Book Review: Wise Acres (Heck: Where The Bad Kids Go #7)


Dale E. Basye is a literary genius. No, I’m not exaggerating. After a certain point in the book, I believe that he truly is a genius.

Plot: This is a much lighter book than Precocia. It almost feels as if Mr. Basye was trying to write something slightly different than the normal format, just to experiment for future literary endeavors. That being said, it is not a bad book. It takes the concept of the word ‘meta’ and brings it up to a level that even Phelous, creator of a film reviewing web series, wouldn’t dare to traverse. Unfortunately, to explain further would be to ruin portions of the book and it is too good to ruin.  Wise Acres feels like a gigantic love letter to the art of creating a novel. An art that I wish I could master, incidentally. If I didn’t officially proclaim it before, then this installment officially convinces me that Heck should be on a list of books to go over in a school’s curriculum. Children, teenagers, and adults of any age will most likely love to devour this in a classroom.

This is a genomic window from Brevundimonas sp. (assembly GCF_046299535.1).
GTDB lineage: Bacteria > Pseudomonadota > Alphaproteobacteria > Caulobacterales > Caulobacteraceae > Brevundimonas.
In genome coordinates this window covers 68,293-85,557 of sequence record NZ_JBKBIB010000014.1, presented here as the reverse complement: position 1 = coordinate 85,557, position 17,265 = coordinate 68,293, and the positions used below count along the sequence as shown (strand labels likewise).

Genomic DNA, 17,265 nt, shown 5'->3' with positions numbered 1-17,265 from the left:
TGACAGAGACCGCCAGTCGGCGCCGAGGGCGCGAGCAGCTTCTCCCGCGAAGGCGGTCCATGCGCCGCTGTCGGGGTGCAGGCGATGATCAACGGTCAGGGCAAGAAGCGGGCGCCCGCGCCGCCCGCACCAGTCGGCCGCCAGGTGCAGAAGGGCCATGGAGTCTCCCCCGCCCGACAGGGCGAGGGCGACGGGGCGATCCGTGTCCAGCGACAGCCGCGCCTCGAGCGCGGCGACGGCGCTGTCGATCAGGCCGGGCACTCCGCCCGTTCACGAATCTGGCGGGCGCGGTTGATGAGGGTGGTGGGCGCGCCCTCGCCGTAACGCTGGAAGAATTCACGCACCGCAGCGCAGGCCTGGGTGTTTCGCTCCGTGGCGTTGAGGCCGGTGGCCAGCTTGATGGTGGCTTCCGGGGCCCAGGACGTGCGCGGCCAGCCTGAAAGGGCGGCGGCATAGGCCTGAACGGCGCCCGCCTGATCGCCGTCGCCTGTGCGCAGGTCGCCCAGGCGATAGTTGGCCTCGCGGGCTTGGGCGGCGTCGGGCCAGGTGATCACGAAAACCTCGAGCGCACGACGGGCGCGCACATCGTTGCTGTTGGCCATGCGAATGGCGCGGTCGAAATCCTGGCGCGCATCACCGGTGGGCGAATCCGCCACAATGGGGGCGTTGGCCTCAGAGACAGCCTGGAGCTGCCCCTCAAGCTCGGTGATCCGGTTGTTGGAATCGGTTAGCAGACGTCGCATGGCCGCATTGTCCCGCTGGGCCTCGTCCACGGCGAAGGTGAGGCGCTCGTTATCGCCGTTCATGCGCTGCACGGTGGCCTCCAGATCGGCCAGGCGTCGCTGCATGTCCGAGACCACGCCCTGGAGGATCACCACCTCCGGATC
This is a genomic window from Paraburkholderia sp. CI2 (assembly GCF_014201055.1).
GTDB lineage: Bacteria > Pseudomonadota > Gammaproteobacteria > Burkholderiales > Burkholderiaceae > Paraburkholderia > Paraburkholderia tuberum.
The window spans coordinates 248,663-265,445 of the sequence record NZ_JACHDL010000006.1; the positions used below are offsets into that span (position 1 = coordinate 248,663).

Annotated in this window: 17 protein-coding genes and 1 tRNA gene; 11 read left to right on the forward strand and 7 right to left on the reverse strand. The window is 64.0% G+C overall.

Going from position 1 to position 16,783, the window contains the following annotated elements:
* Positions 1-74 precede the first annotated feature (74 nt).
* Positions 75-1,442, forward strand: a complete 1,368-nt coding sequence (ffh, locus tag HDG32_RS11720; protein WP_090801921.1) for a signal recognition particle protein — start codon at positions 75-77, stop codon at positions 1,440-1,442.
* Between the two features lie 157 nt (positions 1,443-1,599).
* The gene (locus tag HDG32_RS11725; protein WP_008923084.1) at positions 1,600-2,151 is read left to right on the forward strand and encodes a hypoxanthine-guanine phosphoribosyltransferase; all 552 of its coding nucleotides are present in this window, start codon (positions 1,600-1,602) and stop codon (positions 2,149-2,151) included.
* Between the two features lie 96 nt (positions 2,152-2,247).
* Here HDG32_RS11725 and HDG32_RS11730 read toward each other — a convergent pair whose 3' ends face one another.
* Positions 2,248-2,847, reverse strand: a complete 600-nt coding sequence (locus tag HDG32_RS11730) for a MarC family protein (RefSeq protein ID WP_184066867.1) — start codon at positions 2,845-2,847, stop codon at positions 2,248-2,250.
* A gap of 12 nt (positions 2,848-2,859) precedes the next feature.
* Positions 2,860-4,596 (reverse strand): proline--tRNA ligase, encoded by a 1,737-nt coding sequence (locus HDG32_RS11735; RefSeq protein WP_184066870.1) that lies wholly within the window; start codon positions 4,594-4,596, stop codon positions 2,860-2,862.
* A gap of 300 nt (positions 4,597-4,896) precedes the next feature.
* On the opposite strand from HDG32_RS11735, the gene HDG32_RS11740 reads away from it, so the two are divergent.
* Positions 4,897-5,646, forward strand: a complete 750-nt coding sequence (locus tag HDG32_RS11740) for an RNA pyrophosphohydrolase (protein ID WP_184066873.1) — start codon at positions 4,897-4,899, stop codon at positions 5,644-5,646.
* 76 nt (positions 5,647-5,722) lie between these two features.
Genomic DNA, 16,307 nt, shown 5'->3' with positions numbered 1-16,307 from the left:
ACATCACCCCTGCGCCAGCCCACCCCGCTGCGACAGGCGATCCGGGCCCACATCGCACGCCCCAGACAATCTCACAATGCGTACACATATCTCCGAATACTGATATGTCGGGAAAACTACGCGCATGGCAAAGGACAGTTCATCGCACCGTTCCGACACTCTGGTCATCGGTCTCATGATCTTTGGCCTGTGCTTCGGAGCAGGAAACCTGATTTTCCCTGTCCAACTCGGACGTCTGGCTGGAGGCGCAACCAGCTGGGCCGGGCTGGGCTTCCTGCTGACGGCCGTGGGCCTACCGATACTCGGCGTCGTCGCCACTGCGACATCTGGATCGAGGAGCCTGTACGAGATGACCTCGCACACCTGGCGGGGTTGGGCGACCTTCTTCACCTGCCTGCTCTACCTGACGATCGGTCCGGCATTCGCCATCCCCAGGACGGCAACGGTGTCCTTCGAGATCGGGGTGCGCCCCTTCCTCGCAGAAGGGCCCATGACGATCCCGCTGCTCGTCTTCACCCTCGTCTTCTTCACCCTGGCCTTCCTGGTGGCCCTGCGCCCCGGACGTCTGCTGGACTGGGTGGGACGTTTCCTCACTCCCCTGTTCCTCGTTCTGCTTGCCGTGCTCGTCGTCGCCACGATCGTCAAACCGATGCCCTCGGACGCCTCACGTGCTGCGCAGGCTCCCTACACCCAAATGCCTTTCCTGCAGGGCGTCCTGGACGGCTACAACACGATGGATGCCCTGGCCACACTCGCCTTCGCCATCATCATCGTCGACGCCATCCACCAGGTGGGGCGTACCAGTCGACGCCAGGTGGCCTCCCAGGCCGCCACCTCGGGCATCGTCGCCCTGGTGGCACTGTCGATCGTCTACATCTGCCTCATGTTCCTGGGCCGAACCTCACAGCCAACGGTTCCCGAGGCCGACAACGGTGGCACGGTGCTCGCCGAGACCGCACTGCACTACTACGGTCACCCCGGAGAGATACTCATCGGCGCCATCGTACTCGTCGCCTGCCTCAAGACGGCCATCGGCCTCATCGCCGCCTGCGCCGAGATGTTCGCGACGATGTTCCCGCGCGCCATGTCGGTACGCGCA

Characters: Once again, the deceased real-life teachers are remarkably well-chosen. In all of his books, Mr. Basye crams in intriguing references to life, including one such reference to a pigeon driving a bus in Precocia. Because the main theme seems to be linguistics, it expands his opportunities to tease young readers with the works of classic authors and remind adult readers of the nostalgic experiences in their high school English course. I can not speak for all teen readers, but it inspires me, at any rate, to look up every single reference. It is what TV Tropes calls a “Genius Bonus.” A delightful scavenger hunt of literary goodness! This version of Lewis Carroll especially interests me. I would read a book just about the staff interacting or the daily minutia of life. In fact, if any television executives are reading this, and I doubt they are, then contact Mr. Basye! Create a Seinfeld-esque comedic program about the daily life of the employees! Alternately, a web series. I don’t know what to say, I just want to find out more information about the life of the normal employees!